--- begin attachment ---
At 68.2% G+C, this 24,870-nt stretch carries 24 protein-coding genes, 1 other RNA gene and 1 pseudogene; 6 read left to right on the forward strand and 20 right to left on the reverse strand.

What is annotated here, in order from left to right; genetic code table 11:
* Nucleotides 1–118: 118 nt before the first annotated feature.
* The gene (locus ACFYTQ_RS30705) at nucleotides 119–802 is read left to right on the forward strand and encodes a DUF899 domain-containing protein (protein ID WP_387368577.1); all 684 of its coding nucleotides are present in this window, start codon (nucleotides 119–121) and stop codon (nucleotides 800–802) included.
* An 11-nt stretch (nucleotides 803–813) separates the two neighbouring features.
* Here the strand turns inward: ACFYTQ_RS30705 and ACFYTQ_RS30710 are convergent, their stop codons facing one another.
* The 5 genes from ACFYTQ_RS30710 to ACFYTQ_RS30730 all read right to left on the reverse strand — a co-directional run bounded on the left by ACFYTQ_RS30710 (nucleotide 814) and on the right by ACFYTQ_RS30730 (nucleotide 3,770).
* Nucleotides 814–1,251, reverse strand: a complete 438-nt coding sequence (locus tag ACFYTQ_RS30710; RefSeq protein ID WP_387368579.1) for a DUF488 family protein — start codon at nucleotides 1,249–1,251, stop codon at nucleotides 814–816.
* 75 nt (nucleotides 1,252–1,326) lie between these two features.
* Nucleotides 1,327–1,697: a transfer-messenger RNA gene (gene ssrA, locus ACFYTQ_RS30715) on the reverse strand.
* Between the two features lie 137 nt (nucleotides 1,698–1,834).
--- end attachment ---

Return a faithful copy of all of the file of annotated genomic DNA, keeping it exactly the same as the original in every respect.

At 68.2% G+C, this 24,870-nt stretch carries 24 protein-coding genes, 1 other RNA gene and 1 pseudogene; 6 read left to right on the forward strand and 20 right to left on the reverse strand.

What is annotated here, in order from left to right; genetic code table 11:
* Nucleotides 1–118: 118 nt before the first annotated feature.
* The gene (locus ACFYTQ_RS30705) at nucleotides 119–802 is read left to right on the forward strand and encodes a DUF899 domain-containing protein (protein ID WP_387368577.1); all 684 of its coding nucleotides are present in this window, start codon (nucleotides 119–121) and stop codon (nucleotides 800–802) included.
* An 11-nt stretch (nucleotides 803–813) separates the two neighbouring features.
* Here the strand turns inward: ACFYTQ_RS30705 and ACFYTQ_RS30710 are convergent, their stop codons facing one another.
* The 5 genes from ACFYTQ_RS30710 to ACFYTQ_RS30730 all read right to left on the reverse strand — a co-directional run bounded on the left by ACFYTQ_RS30710 (nucleotide 814) and on the right by ACFYTQ_RS30730 (nucleotide 3,770).
* Nucleotides 814–1,251, reverse strand: a complete 438-nt coding sequence (locus tag ACFYTQ_RS30710; RefSeq protein ID WP_387368579.1) for a DUF488 family protein — start codon at nucleotides 1,249–1,251, stop codon at nucleotides 814–816.
* 75 nt (nucleotides 1,252–1,326) lie between these two features.
* Nucleotides 1,327–1,697: a transfer-messenger RNA gene (gene ssrA, locus ACFYTQ_RS30715) on the reverse strand.
* Between the two features lie 137 nt (nucleotides 1,698–1,834).